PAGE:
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Beginning with the End in Mind: How LAWA Digitalized Their Project Closeout to Eliminate One of the Greatest Risks to Project Success

In 2009, Los Angeles World Airports (LAWA) embarked on an ambitious 15-year modernization project at Los Angeles International Airport (LAX), including terminal renovations, new terminal and concourse construction, and runway and taxiway improvements. A US $17B capital project, the effort would comprise both terabytes of digital data and hundreds of binders containing reams of paperwork. How they chose to handle their challenges has defined their journey. 


 A Different Landscape

For general contractors and the project owners who hire them, what was already a challenging business environment only got more complex and fraught with risk with the onset of the COVID-19 pandemic. Yet this unprecedented turn also created an opportunity to accelerate what has become referred to as a digital transformation across the industry. Faced with the reality of social distancing and other safety protocols, the industry grappled with how to minimize risk to workers, as well as project schedules and costs. Digitalization offered a path to solving for all the above. In fact, alongside new production technologies, state-of-the-art materials, and new business models, digitalization of products and processes is one of the top predicted disruptions to the construction industry over both the near and long term.[1]

Digitalizing project controls processes and data that support them can improve efficiencies, mitigate risk and improve margins. In every phase of the project life cycle, there is great potential. But not all phases are treated equally in a digitalized transformation initiative, and one phase often overlooked is closeout — that phase at the end when the project is officially handed over. Closeout formally ends the construction phase of a capital project and ensures the fulfillment of contractual and legal obligations before final payment is released to the contractor.

For contractors, the benefits of a successful closeout are obvious: they get paid and can move on to the next project. For owners, a successful closeout means they can start realizing the return on their investment instead of continuing to accrue costs.

In this vein, the efforts undertaken by Los Angeles World Airports (LAWA) are a perfect example of an industry compelled to reckon with forces beyond its control; namely, the “usual” challenges of regulation, small margins, highly complex projects, etc. compounded by a global pandemic.

By nimbly “hacking” its own project controls platform, LAWA was able to not only continue its massive renovations at LAX during a global pandemic, but it also realized significant time savings and productivity gains that can now be realized even more as the pandemic starts to wind down. Here’s how they did it.


It’s Not How You Start, It’s How You Finish

When a project is in the throes of construction, closeout is often the last thing on anyone’s mind. Between the constant shifts in crews, equipment and materials, it’s easy to overlook the end goal: not only delivering an on-time, on-budget project, but also a facility that’s ready for use, with complete documentation and everything the owner needs to feel comfortable signing the final check.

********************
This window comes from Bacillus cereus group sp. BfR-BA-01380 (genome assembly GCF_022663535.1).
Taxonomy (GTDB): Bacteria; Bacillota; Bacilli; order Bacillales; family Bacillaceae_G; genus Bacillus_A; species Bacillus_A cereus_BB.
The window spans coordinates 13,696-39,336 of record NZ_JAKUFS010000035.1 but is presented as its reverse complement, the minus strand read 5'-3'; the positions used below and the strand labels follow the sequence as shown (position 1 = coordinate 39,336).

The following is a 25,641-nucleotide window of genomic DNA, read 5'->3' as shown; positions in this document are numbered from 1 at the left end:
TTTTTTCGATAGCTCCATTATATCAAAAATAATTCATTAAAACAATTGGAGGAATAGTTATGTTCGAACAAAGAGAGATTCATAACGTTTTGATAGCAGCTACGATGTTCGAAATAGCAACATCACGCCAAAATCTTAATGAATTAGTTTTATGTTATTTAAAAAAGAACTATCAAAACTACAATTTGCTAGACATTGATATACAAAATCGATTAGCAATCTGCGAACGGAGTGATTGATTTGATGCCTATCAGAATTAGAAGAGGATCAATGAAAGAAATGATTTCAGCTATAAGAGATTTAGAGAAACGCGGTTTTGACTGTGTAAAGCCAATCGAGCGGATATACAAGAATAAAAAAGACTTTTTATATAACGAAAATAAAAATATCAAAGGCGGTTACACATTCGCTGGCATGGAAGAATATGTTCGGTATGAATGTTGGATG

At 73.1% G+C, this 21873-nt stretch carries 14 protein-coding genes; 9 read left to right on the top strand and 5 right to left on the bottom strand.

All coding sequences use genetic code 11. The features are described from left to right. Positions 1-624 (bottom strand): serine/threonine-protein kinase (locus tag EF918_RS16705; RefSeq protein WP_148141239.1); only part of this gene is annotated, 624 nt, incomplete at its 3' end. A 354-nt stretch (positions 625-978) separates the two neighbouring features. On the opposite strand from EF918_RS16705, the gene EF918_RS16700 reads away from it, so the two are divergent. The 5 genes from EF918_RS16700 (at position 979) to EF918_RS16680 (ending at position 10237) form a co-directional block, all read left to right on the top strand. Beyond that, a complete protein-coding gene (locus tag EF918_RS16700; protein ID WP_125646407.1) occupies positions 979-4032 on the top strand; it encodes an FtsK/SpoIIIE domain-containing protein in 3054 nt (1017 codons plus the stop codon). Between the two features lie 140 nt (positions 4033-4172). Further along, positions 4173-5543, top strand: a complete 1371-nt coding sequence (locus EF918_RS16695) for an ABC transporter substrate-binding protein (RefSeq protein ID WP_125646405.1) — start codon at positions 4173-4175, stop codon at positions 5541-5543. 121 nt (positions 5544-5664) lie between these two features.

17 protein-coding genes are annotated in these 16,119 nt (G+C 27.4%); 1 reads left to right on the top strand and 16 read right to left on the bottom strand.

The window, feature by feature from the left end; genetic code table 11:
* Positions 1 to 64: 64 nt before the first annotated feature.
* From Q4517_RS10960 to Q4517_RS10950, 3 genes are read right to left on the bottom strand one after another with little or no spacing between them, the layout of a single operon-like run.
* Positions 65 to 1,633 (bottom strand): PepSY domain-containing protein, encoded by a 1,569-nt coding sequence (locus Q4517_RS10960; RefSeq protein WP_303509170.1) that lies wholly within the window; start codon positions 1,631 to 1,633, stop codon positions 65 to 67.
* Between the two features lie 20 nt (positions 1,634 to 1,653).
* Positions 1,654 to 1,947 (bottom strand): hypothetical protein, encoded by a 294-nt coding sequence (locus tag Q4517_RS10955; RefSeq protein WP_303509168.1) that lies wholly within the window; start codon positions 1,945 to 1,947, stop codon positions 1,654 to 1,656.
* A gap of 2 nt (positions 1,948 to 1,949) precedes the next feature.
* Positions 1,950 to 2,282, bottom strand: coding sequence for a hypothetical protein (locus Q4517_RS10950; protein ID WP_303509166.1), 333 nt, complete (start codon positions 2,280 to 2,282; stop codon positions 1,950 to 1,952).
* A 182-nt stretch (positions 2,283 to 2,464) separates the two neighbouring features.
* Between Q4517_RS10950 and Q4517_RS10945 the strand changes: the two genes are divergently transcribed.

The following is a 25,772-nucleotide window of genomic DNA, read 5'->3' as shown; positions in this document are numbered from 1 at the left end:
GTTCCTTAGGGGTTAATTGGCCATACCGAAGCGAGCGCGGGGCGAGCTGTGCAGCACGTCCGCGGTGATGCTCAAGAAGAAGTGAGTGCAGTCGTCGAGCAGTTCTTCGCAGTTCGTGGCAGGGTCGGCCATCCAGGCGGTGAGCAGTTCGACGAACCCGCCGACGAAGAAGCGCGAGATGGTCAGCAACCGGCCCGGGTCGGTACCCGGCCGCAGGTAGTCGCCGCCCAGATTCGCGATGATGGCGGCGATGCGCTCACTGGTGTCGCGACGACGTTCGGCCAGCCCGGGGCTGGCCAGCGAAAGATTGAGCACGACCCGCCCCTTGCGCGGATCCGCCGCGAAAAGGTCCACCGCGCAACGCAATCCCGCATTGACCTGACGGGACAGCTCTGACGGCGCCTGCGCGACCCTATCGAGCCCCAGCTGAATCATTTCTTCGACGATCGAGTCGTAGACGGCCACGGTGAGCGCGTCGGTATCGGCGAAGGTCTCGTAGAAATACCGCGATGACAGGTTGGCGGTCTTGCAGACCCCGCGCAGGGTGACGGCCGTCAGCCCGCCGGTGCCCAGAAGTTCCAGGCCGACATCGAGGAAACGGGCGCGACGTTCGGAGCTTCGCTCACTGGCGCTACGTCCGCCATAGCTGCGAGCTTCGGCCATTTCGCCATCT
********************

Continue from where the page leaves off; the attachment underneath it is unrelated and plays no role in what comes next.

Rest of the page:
Closeout can be broken down into three areas of focus:

  • Physical Closeout – finishing the work and validating it has met all completion criteria
  • Administrative Closeout – ensuring all documentation has been compiled, verified and approved
  • Financial Closeout – completing all contractual paperwork and financial transactions

Physical closeout is something no one can overlook, but the administrative closeout is often ignored until the last minute, thereby putting all the work that came before it — as well as financial closeout — at risk. Haphazard, or even missing, project documentation can pose a major threat to closeout, not only jeopardizing payment for the current project, but also adversely impacting the owner’s likelihood to hire the same contractor for a future project. Given profit margins are often in the single digits and a typical retainage is often 10% percent, cash flow and profitability immediately become a huge concern for contractors.

For owners, the impact of an incomplete or disorganized closeout may be less urgent, but often more costly. Owners need certainty that the project has been completed as agreed. They need to know the facility complies with all regulations and that it’s ready for operation. But more than that, an owner needs the documentation, knowledge and resources required to maintain and operate the facility safely and effectively. The impact of a poor closeout may not become apparent until years after the fact.

As projects get more complex, so do the closeout requirements. Understanding both the vast amount of information involved and the critical nature of documentation, LAWA developed processes and a digitalized platform to compile and organize the data generated during all phases of the project. When the COVID-19 pandemic hit during closeout of its midfield satellite concourse project, LAWA already had the foundation for ensuring closeout could continue, even while implementing the required social distancing and safety protocols.


Effective Project Closeout Offers Post-Build Efficiencies for Owners

While much attention has been paid to Building Information Modeling (BIM) technology, many think of it simply as a way to generate detailed digital 3D models. Useful, yes, but what’s the real impact?

Beyond using BIM for clash detection during the pre-build stage, creating more precise quantity and cost estimates, and modeling “what-if” scenarios to assess the impact of potential modifications, BIM improves collaboration by sharing detailed information in a common data environment, easily accessible during all stages of the product life cycle, including post-build and operations.

Even years later, building owners will be able to rely on the treasure trove of data within their BIM  environment, common data environment and digital twin as part of their facilities management strategy. The integration of so much actual data into the model directly supports managing the facility itself, including routine preventive maintenance, and repairs to anything that becomes damaged or malfunctions. When facility staff have access to BIM data — from manufacturer warranties to material longevity to replacement costs — it increases their job efficiencies and helps them proactively control maintenance costs.